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References

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  1. Daron Acemoglu & Davide Ticchi & Andrea Vindigni, 2008. "A Theory of Military Dictatorships," Carlo Alberto Notebooks 74, Collegio Carlo Alberto.
  2. World Bank, 2006. "World Development Indicators 2006," World Bank Publications, The World Bank, number 8151, October.
  3. Xavier X. Sala-i-Martin, 1997. "I Just Ran Four Million Regressions," NBER Working Papers 6252, National Bureau of Economic Research, Inc.
  4. Daron Acemoglu & Simon Johnson & James A. Robinson & Pierre Yared, 2008. "Income and Democracy," American Economic Review, American Economic Association, vol. 98(3), pages 808-42, June.
  5. Olsson, Ola, 2009. "On the democratic legacy of colonialism," Journal of Comparative Economics, Elsevier, vol. 37(4), pages 534-551, December.
  6. Jesus Crespo Cuaresma & Harald Oberhofer & Paul Raschky, 2010. "Oil and the Duration of Dictatorships," Development Research Unit Working Paper Series 10-10, Monash University, Department of Economics.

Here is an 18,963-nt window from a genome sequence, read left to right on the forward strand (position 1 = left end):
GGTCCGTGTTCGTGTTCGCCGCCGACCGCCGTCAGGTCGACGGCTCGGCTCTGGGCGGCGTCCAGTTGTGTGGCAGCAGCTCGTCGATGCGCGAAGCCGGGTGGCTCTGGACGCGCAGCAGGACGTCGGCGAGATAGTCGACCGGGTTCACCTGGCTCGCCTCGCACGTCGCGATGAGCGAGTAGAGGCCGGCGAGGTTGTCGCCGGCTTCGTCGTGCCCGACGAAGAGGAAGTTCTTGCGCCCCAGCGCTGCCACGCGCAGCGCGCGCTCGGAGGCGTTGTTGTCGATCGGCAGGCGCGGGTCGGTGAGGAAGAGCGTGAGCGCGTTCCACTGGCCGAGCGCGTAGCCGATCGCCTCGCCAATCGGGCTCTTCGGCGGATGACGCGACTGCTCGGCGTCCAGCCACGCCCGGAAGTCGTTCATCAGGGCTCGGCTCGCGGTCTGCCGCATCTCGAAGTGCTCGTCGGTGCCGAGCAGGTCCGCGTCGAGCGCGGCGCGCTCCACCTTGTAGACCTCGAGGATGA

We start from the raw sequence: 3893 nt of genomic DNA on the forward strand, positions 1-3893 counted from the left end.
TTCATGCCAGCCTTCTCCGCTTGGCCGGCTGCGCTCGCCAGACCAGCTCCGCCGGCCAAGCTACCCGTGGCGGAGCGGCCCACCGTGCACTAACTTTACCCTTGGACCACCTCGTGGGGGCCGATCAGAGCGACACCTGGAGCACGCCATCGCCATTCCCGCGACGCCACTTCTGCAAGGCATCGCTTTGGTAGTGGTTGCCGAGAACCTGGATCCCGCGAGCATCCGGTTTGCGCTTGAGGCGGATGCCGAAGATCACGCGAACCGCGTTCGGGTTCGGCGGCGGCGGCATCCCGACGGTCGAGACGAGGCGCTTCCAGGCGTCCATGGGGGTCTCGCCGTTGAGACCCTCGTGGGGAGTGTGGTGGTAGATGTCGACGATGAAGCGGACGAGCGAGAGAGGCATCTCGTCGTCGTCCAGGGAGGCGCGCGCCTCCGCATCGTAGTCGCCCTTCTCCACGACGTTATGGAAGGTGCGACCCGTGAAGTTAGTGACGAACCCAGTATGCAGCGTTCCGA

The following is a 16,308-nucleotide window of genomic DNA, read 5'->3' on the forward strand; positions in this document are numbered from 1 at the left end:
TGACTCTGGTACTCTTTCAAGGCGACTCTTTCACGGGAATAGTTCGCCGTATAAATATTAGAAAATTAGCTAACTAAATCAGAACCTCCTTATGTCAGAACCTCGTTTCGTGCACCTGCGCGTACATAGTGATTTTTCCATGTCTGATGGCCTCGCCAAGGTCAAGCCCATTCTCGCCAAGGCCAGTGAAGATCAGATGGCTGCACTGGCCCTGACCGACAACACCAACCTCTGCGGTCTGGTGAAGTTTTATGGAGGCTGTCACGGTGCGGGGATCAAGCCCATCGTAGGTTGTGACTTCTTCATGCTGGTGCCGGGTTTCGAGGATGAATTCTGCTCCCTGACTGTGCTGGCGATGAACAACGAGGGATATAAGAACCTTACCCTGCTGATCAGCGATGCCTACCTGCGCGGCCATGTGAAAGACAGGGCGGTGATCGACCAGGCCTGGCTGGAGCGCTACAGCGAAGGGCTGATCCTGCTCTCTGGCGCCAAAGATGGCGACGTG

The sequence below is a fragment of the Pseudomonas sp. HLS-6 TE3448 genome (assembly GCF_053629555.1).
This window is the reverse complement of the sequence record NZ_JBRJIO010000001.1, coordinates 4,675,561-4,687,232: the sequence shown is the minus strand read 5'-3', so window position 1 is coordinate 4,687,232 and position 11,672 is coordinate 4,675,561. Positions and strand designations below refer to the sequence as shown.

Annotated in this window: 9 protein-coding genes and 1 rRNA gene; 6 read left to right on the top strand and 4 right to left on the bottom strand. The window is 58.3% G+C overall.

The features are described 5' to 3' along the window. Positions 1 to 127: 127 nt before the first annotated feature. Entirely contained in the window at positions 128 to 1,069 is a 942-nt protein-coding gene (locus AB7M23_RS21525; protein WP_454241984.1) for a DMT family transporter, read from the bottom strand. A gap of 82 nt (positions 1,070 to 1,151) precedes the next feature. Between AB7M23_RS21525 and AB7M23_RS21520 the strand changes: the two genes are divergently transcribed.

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  10. Niklas Potrafke, 2012. "Islam and democracy," Public Choice, Springer, vol. 151(1), pages 185-192, April.
  11. Axel Dreher, 2005. "Does Globalization Affect Growth? Evidence from a new Index of Globalization," TWI Research Paper Series 6, Thurgauer Wirtschaftsinstitut, Universität Konstanz.
  12. Mayer, Thierry & Zignago, Soledad, 2006. "Notes on CEPII’s distances measures," MPRA Paper 26469, University Library of Munich, Germany.
  13. Micahael Tomz & Gary King & Langche Zeng, . "ReLogit: Rare Events Logistic Regression," Journal of Statistical Software, American Statistical Association, vol. 8(i02).
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  17. Jan Fidrmuc, 2001. "Economic Reform, Democracy and Growth During Post-Communist Transition," William Davidson Institute Working Papers Series 372, William Davidson Institute at the University of Michigan.